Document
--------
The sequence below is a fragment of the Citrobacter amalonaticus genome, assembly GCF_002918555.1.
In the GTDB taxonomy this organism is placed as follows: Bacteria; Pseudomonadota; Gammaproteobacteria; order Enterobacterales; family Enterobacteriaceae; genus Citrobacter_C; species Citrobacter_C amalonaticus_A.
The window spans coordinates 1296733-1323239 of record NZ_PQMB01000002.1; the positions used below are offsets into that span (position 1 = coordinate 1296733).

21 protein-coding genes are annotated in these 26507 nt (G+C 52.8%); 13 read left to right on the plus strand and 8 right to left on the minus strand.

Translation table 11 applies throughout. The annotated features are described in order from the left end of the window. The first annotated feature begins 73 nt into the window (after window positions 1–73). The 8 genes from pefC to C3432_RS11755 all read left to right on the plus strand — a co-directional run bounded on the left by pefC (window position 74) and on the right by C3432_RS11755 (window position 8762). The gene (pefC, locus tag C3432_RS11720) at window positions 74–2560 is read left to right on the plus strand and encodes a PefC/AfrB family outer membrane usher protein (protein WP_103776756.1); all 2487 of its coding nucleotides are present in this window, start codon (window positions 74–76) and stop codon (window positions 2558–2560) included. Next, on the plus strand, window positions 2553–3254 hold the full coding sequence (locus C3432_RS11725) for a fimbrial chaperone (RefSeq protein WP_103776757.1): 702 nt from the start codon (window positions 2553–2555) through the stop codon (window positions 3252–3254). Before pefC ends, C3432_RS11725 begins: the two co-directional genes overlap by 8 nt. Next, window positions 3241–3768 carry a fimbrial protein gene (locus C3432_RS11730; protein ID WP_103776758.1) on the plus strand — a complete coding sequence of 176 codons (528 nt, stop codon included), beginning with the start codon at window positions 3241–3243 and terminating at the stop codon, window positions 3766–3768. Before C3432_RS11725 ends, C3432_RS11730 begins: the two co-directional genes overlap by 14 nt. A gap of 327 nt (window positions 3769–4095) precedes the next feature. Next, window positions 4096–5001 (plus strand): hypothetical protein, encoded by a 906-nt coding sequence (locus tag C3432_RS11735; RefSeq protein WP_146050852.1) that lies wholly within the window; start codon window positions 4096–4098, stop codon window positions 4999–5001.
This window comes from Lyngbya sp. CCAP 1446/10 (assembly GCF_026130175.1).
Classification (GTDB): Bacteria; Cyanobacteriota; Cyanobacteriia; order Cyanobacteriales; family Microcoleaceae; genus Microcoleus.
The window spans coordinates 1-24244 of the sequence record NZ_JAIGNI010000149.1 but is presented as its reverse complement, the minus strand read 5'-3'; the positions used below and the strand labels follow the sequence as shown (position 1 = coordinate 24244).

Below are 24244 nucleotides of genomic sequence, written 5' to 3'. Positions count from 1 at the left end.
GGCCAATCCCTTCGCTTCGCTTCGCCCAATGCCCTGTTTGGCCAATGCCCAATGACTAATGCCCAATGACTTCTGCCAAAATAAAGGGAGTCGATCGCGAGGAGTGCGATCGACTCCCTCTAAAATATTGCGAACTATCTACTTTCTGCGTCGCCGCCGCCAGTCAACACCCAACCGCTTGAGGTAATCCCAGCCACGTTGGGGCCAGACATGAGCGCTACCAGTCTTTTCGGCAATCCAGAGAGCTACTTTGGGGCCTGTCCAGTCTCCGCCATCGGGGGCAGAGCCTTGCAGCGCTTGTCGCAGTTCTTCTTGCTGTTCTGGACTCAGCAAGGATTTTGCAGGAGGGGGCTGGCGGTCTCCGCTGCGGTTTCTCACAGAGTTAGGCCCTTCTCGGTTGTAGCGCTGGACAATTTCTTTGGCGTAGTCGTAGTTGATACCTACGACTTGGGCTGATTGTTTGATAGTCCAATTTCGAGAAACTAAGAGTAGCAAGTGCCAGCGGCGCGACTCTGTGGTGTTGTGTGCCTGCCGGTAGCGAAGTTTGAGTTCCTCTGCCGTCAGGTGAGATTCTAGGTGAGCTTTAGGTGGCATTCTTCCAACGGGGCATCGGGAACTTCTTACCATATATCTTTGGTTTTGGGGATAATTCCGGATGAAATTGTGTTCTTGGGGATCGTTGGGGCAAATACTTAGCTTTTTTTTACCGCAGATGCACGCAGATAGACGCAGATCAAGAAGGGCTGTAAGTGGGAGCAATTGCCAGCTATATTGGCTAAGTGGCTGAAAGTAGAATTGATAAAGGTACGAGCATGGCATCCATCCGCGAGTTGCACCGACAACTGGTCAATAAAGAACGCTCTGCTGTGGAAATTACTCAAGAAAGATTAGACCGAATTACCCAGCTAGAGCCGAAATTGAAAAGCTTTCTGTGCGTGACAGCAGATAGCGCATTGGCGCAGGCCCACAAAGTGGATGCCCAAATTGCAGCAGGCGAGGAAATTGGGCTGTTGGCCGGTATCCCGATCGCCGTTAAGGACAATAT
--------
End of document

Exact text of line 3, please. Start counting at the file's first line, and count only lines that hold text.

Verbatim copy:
The window spans coordinates 1296733-1323239 of record NZ_PQMB01000002.1; the positions used below are offsets into that span (position 1 = coordinate 1296733).